A half a dozen new hotels in
the Queen City could add 30% more available rooms to downtown
According to Julie Calvert
with the Cincinnati USA Convention and Visitors Bureau, until the 21c Museum
Hotel came along, downtown had not welcomed a new hotel since 1984. Now, over a thousand new rooms could soon be just a reservation away.
The Cincinnati USA Convention
and Visitors Bureau works year round to help fill Cincinnati hotels. The
latest numbers though May show a 55.3% occupancy rate downtown. Because
that number is an average, Calvert says some hotels experience much higher
"The more supply you put in
the market, the more we need to work together, and closely with our hotels with
convention planners to create that demand for these hotels," she told FOX19.
Currently there are about
3,000 rooms downtown Cincinnati. The new hotels planned throughout downtown, including in the Enquirer
building and the old SCPA
space, would add 1,040 more rooms.
"Just because a new hotel
opens doesn't means another hotel has to suffer," Calvert argued. "All boats
will rise because we have the right strategies, the right groups in town, the
right marketing strategies to make sure everybody's full."
"I'd much rather have the
problem, if it's a problem, going on today than five or ten years ago,"
Garfield Suites Hotel GM Gary Wachs told FOX19. "It's a much better opportunity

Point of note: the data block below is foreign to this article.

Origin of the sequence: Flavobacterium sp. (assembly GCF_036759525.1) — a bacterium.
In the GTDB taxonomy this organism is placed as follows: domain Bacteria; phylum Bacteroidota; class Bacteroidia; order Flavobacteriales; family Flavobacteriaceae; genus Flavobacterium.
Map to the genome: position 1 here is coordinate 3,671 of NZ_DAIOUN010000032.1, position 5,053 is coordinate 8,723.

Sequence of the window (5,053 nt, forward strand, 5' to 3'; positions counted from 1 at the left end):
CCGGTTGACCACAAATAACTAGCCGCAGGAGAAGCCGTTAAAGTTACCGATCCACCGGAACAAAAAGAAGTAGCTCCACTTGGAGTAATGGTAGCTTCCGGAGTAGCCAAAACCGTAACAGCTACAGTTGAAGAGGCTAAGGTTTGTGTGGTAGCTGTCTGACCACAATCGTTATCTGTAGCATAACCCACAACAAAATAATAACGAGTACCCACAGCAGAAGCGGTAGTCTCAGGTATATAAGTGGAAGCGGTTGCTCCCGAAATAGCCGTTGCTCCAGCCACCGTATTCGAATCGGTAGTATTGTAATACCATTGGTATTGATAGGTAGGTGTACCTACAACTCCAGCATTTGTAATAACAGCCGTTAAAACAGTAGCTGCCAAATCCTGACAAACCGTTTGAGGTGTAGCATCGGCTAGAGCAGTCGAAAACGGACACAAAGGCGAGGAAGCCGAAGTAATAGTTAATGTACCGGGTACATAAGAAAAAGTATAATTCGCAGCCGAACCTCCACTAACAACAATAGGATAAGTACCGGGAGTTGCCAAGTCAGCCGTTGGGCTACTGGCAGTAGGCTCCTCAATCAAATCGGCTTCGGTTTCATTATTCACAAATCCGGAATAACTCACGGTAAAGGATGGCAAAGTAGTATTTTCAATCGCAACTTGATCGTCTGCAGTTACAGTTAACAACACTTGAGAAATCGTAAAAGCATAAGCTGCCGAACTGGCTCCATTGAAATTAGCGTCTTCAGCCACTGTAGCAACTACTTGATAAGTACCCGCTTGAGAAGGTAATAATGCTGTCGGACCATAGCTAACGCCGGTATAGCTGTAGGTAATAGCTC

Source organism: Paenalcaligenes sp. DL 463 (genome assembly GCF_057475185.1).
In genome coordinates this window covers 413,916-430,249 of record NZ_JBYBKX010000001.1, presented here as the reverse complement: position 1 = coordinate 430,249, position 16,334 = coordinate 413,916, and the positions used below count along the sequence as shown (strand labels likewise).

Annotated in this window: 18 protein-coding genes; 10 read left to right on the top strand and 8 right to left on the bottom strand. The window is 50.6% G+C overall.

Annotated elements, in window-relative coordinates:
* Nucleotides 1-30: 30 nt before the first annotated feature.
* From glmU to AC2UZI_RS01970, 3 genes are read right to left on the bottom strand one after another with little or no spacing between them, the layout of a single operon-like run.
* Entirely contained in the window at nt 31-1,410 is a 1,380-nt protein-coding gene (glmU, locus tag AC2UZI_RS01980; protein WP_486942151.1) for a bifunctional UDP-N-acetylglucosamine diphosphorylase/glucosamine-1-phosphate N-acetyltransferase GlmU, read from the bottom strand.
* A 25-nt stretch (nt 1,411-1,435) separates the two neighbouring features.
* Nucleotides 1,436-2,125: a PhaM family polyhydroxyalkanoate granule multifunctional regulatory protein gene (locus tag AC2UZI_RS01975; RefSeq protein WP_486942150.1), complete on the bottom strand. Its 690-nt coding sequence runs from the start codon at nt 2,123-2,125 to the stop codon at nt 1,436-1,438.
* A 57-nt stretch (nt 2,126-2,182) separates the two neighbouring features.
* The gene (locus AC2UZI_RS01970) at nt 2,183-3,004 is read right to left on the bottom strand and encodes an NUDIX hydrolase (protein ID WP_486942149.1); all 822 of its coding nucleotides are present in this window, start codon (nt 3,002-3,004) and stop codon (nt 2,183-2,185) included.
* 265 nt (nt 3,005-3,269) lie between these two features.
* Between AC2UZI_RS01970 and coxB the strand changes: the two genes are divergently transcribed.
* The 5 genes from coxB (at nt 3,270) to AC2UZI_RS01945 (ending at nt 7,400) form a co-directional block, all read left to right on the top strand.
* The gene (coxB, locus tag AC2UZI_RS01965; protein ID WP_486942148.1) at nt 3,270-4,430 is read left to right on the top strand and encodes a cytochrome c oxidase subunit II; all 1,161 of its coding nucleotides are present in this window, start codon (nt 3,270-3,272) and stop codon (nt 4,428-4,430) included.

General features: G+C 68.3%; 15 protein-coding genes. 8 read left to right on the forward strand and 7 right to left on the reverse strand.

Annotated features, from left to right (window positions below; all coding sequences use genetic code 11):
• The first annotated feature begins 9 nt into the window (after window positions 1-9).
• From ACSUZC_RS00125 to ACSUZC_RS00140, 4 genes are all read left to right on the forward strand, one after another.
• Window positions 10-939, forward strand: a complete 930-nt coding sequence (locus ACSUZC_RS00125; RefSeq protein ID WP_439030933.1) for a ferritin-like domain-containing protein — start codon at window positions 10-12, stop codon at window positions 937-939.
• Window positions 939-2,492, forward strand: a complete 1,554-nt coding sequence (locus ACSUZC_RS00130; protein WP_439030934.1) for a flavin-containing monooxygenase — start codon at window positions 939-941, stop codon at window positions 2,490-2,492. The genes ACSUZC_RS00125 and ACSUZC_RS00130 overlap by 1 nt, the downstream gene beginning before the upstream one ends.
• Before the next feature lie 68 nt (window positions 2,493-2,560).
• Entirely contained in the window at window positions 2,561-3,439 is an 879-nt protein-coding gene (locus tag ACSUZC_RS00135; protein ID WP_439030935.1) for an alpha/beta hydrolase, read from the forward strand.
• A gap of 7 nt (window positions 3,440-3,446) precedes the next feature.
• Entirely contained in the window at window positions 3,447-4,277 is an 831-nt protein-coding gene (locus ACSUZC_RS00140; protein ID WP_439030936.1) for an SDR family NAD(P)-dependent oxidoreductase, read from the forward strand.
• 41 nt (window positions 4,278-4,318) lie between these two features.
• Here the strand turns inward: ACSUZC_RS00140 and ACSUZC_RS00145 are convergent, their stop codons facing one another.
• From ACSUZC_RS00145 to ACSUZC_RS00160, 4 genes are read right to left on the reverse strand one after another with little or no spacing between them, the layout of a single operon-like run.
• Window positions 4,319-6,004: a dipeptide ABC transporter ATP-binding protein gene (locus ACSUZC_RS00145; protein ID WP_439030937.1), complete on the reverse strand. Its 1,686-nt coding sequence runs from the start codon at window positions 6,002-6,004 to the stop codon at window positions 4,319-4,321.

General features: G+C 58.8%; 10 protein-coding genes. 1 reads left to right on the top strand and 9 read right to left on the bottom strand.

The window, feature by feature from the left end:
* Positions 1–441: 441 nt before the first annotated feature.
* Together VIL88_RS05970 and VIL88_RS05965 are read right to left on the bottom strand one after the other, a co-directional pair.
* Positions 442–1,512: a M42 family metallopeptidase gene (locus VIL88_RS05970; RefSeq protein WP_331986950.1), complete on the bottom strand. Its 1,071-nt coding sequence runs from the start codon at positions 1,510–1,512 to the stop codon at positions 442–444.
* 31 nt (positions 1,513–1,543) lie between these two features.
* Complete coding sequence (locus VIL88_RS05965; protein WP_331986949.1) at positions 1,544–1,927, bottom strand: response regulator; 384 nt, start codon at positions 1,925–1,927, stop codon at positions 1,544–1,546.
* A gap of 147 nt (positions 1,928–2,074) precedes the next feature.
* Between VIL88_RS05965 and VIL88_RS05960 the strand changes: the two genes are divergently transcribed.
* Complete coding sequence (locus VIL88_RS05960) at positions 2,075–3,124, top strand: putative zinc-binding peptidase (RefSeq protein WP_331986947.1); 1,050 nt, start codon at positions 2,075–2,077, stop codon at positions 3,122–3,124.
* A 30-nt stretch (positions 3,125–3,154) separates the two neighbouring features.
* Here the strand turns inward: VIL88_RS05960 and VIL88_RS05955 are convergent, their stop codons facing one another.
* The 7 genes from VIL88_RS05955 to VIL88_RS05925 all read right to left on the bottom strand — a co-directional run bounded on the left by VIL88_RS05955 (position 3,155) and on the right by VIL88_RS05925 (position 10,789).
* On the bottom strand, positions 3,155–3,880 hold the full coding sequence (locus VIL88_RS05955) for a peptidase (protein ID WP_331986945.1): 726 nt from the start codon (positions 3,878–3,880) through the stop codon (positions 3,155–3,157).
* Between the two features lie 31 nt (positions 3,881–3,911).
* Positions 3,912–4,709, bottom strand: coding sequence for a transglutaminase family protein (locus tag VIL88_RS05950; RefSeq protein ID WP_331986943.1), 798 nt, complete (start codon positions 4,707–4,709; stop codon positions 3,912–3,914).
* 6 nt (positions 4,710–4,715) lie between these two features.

today than it used to be."
A lifelong Cincinnatian,
Wachs says he has never before seen the kind of growth that has been happening
"The pie is bigger so we're
all sharing in that pie," he said. "It's just going to get bigger and better."
Wachs says more hotels raises
the bar for the ones already here, which translates to renovations.
"We have plans to do that
anyway but there's no question it does," he told FOX19.
While he says in a free
market some businesses will succeed and others will fail, Jeff Rexhausen at the
UC Economic Center says when it comes to subsidies it is important to be
critical of each individual project being considered.
"What we want to make sure of
if we're talking about a subsidy is that we are not causing other businesses to
fail unnecessarily," he said.
Rexhausen says to some degree
supply can be used generate demand, however.
"If in fact we can get more
convention business by increasing our supply of hotel rooms and that makes it a
better argument for the Convention and Visitors Bureau to make then the
existing hotels are going to benefit from that along with the new ones," he
Rexhausen says it is not
necessarily the number of hotels that dictates market saturation, but says
location and type must also be taken into consideration.
Calvert tells FOX19
Cincinnati won the 2015 All-Star game with the number of rooms already